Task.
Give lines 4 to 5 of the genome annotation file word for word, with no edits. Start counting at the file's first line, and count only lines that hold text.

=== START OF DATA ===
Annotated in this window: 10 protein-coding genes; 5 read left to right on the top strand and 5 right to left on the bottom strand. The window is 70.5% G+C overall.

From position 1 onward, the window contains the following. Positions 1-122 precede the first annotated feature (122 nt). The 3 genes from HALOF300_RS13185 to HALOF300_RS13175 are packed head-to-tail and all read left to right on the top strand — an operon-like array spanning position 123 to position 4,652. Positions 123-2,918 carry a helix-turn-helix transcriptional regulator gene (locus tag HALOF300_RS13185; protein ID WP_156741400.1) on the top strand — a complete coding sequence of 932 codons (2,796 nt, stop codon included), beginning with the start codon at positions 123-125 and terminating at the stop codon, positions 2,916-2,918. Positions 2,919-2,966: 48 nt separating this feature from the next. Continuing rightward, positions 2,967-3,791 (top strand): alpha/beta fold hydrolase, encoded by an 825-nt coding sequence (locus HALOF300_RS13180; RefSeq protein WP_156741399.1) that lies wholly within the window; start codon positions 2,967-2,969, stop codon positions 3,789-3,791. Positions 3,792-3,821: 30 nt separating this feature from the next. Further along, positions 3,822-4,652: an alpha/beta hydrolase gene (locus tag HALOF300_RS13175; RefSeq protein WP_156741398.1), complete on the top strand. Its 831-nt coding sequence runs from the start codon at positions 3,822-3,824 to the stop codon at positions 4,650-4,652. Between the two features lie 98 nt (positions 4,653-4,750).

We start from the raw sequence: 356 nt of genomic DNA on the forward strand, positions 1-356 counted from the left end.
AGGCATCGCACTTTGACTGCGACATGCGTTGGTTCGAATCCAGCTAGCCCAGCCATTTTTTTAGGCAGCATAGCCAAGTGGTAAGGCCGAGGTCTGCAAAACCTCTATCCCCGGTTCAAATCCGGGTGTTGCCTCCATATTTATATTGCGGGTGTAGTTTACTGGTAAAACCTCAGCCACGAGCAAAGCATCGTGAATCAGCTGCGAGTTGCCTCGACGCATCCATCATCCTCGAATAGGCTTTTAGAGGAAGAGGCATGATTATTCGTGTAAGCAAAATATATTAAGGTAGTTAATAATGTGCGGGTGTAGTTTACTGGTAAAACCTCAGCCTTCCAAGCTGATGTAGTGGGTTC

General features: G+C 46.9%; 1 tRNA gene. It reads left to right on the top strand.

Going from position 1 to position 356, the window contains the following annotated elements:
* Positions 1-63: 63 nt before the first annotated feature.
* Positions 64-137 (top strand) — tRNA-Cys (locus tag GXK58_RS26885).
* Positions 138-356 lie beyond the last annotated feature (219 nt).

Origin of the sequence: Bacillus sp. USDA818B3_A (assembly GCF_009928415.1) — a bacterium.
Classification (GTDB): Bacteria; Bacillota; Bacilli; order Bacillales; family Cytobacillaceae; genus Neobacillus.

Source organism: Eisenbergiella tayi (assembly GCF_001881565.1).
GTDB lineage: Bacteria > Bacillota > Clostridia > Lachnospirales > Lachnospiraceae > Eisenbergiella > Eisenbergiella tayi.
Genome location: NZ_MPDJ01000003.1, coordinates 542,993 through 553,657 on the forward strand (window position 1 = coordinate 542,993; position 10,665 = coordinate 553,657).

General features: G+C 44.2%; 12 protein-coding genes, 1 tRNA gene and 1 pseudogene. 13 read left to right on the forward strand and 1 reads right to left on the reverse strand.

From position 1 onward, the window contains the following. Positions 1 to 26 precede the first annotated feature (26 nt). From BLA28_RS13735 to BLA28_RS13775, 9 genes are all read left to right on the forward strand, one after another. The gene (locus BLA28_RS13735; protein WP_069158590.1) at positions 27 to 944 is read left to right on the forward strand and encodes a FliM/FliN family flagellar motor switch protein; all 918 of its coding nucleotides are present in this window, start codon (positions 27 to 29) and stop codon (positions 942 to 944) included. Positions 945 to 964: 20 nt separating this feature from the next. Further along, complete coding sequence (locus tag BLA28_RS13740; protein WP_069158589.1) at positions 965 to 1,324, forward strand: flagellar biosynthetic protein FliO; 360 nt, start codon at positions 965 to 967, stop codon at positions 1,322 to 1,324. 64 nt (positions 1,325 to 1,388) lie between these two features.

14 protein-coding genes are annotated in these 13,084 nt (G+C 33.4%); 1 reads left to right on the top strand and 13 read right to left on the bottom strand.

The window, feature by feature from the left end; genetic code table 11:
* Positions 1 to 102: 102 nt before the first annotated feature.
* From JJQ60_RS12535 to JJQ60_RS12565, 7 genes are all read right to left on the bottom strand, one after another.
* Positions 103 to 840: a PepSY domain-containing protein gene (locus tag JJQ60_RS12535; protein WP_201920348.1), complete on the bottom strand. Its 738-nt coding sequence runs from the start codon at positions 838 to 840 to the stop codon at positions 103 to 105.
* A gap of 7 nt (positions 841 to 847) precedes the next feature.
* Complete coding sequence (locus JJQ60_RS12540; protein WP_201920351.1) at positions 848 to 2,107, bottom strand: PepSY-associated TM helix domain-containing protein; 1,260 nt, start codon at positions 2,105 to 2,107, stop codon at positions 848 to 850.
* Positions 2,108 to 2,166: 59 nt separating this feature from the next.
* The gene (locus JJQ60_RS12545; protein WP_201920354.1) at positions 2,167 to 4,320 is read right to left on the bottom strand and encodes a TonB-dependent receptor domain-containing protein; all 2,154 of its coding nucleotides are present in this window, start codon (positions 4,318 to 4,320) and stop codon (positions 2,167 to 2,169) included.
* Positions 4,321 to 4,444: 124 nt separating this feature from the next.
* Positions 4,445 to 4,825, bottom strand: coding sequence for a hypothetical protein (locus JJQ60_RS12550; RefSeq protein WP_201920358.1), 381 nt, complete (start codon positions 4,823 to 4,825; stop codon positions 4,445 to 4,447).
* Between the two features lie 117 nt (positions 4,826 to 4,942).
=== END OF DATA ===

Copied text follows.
AGGCATCGCACTTTGACTGCGACATGCGTTGGTTCGAATCCAGCTAGCCCAGCCATTTTTTTAGGCAGCATAGCCAAGTGGTAAGGCCGAGGTCTGCAAAACCTCTATCCCCGGTTCAAATCCGGGTGTTGCCTCCATATTTATATTGCGGGTGTAGTTTACTGGTAAAACCTCAGCCACGAGCAAAGCATCGTGAATCAGCTGCGAGTTGCCTCGACGCATCCATCATCCTCGAATAGGCTTTTAGAGGAAGAGGCATGATTATTCGTGTAAGCAAAATATATTAAGGTAGTTAATAATGTGCGGGTGTAGTTTACTGGTAAAACCTCAGCCTTCCAAGCTGATGTAGTGGGTTC

General features: G+C 46.9%; 1 tRNA gene. It reads left to right on the top strand.